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Children who have had a significant burn usually start having physiotherapy (often called physio) early in their treatment. The main reasons for having physio are to:
Physiotherapists may use splints, pillows and and custom made wedges to position your childs joints whilst in bed. The purpose of careful positioning is to prevent or reduce the joints from becoming stiff or contracting. Orthotists are also involved in providing some of the wedges, splints and braces to maintain these positions. The physiotherapist will provide you with a regimen/program of the correct resting positions and, together with the nursing staff, assist you with following the program.
If your child has sustained an inhalation burn or remains resting in bed for a long time the physiotherapist may teach your child deep breathing exercises or blowing games. These will help to prevent respiratory complications.
It is essential your child regularly stretches the affected joints. This is often done with splints and positioning in the beginning. If your child has had skin grafts, the stretching exercises may not start until the grafts have healed.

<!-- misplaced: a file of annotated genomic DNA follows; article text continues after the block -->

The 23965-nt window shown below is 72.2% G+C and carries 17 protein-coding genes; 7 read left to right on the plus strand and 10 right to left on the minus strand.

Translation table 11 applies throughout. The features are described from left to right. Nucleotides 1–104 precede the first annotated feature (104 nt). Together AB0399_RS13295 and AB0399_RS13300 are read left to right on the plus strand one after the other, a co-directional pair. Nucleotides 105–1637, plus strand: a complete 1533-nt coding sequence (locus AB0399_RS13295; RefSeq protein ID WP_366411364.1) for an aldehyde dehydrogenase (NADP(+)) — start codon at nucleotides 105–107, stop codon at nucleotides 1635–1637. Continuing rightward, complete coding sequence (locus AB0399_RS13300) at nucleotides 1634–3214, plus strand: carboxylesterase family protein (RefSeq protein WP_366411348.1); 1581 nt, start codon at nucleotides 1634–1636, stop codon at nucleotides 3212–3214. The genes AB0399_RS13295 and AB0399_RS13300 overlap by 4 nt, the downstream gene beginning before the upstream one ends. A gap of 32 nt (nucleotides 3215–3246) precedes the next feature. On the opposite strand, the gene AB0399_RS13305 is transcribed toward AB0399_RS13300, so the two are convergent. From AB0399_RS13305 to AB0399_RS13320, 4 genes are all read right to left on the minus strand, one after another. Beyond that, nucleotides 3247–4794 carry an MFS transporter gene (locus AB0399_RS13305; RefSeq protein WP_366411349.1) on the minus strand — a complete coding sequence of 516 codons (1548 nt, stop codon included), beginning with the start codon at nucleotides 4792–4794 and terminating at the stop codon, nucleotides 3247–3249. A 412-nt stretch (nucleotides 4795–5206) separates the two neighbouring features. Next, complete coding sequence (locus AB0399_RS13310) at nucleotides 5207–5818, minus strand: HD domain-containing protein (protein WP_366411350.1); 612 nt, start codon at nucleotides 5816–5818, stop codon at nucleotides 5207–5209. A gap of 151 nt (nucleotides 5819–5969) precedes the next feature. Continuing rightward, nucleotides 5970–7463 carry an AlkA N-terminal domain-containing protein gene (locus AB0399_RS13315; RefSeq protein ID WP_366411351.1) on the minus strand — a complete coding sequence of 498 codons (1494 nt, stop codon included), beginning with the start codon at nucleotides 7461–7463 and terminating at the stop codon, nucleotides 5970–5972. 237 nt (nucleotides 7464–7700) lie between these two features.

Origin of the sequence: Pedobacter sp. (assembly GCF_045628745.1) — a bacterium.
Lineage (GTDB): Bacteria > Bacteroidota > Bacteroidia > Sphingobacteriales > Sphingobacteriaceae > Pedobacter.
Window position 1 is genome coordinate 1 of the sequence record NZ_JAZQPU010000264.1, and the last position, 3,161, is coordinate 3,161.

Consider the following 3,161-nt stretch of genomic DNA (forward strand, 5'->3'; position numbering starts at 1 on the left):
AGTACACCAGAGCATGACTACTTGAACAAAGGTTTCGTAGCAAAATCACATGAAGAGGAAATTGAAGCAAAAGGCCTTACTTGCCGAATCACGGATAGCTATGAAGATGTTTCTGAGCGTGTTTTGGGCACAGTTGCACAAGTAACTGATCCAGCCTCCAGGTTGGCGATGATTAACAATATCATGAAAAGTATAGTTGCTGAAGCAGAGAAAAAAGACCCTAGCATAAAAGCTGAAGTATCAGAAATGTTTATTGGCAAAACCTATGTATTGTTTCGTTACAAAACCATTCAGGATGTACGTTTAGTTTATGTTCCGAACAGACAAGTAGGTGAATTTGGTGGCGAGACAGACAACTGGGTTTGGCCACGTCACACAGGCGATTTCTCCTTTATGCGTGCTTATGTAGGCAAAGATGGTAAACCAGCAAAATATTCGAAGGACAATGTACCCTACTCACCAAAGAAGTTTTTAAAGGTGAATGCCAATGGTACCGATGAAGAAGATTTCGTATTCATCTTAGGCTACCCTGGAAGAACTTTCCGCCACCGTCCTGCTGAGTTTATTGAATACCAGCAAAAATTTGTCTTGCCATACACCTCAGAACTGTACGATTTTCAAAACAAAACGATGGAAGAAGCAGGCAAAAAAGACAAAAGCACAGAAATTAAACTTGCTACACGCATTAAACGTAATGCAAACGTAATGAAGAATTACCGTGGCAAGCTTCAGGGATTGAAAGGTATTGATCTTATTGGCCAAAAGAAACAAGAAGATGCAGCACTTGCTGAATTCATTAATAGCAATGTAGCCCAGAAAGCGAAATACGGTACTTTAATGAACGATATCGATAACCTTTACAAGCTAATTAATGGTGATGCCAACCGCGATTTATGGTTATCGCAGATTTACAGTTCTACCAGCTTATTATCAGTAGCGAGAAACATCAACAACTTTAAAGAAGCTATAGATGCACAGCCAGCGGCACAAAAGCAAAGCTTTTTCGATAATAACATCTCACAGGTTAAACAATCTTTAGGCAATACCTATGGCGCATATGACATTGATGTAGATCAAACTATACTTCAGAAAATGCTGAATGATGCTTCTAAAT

Bed exercises are important in the early days and weeks of recovery to keep your child's muscles working. The effects of pain and any surgery will be considered by the physiotherapist when planning exercises.
Your child will be helped to start moving and walking as soon as possible. This depends on which areas of the body have been burned. If your child has had skin grafts, these exercises may not start until the grafts have started to heal.
The aim is to have a scar which is as flat, supple (ie able to stretch) and as soft as possible. It can take one to two years for a scar to mature. This depends on:
There are some special dressings that are often used to help reduce the development of scars:
The physiotherapist will assess your child's burns and scars and provide the best treatment.
Your child may need ongoing physiotherapy (physio) and rehabilitation (often called rehab). This can be done at the RCH or somewhere closer to your home.
Your child's physiotherapist will give you information and instructions for ongoing care at home including exercises, positioning, stretches and bandages or garments to wear. Talk to the physiotherapist and ask about anything you want to know or don't quite understand.
Developed by the RCH Burns Unit. First
published in October 2007. Updated November 2010.